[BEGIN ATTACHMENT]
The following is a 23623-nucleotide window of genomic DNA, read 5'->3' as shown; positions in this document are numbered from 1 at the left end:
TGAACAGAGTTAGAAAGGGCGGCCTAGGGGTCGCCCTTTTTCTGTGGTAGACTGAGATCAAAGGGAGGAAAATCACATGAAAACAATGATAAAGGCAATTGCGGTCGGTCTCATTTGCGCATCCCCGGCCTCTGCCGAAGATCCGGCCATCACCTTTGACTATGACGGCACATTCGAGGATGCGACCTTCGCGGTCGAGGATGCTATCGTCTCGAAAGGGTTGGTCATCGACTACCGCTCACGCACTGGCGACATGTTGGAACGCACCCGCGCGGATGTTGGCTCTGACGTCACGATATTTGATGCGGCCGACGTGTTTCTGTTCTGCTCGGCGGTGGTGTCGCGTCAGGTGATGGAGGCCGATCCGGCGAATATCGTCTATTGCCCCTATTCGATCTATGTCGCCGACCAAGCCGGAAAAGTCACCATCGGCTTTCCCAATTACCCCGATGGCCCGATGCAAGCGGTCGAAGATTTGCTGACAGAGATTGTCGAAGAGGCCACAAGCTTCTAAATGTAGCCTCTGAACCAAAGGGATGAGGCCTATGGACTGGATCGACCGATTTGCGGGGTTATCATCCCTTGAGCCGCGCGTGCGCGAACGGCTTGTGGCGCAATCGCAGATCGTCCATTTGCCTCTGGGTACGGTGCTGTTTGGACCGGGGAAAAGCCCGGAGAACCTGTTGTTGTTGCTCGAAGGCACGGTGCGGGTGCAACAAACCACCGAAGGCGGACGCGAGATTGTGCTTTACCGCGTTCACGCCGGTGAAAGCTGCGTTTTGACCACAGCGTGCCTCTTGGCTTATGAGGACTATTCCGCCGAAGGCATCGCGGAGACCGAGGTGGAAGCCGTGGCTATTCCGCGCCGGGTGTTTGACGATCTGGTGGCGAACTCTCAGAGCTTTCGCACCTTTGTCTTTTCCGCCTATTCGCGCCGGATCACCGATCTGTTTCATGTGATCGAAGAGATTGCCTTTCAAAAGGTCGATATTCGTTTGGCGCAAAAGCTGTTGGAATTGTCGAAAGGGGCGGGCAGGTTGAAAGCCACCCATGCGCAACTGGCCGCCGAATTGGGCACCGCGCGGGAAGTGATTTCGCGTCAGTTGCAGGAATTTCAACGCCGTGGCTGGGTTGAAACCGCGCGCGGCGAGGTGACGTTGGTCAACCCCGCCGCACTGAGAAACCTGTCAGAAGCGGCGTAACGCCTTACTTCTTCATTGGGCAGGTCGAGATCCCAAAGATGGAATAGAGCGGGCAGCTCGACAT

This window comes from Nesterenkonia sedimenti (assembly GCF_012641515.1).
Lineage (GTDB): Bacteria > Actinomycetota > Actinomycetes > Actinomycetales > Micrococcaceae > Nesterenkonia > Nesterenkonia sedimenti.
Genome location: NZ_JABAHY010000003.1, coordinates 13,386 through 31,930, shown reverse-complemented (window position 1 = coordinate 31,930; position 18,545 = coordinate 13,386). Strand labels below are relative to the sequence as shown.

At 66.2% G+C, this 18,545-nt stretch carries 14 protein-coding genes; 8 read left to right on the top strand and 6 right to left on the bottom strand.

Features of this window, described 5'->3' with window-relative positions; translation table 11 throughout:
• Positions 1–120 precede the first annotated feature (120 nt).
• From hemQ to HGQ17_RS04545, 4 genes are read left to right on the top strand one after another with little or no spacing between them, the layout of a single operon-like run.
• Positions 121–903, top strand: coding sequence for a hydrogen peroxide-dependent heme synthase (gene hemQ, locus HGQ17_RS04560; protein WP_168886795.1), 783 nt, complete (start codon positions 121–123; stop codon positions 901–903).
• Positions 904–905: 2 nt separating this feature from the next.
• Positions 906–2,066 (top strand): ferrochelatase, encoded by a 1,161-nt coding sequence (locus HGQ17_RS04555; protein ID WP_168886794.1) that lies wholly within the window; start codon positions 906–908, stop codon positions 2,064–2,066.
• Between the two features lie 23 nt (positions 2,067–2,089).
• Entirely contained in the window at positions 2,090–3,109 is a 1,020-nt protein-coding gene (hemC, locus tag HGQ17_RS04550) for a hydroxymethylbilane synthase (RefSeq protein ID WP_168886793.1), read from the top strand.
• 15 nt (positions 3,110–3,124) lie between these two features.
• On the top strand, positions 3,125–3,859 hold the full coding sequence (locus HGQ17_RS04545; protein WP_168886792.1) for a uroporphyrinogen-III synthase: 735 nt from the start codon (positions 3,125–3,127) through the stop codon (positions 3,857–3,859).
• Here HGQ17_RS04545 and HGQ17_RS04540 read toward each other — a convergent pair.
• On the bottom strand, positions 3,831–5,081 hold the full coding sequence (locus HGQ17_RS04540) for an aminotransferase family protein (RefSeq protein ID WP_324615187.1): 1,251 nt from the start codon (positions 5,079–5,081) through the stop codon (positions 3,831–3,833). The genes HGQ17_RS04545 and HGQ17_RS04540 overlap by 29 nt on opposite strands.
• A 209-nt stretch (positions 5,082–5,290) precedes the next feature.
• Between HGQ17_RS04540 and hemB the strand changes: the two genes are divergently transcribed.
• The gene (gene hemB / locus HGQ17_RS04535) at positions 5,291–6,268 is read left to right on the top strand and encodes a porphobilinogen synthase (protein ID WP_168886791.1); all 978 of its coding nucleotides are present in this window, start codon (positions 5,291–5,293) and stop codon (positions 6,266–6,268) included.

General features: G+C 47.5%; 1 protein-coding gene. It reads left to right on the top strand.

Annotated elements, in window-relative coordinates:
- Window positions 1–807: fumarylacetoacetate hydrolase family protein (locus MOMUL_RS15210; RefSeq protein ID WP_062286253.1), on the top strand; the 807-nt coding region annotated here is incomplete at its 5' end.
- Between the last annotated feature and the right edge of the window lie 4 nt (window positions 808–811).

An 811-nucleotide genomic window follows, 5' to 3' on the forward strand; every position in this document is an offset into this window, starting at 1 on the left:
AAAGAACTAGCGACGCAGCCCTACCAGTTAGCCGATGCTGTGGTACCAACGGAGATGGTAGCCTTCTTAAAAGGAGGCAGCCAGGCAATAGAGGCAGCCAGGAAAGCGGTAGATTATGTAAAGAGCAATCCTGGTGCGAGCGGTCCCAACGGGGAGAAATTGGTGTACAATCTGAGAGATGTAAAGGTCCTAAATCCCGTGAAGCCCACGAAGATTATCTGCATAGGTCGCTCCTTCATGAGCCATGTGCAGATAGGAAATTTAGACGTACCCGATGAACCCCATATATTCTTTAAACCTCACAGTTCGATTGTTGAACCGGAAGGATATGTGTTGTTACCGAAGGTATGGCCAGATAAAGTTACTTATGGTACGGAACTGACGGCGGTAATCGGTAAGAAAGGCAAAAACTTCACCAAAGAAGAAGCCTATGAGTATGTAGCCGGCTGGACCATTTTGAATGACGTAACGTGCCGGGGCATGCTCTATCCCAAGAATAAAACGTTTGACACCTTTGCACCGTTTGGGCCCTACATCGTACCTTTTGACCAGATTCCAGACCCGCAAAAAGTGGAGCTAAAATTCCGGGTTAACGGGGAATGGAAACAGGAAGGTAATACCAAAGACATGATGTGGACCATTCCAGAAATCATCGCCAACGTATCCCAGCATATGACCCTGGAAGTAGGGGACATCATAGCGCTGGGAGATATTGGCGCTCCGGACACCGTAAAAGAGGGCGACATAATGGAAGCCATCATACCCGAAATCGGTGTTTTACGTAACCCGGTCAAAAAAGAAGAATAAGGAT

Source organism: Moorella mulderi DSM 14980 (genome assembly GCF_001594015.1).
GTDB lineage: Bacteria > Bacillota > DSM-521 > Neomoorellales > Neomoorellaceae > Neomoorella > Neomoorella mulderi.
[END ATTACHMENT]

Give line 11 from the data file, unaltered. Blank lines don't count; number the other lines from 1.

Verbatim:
• Positions 904–905: 2 nt separating this feature from the next.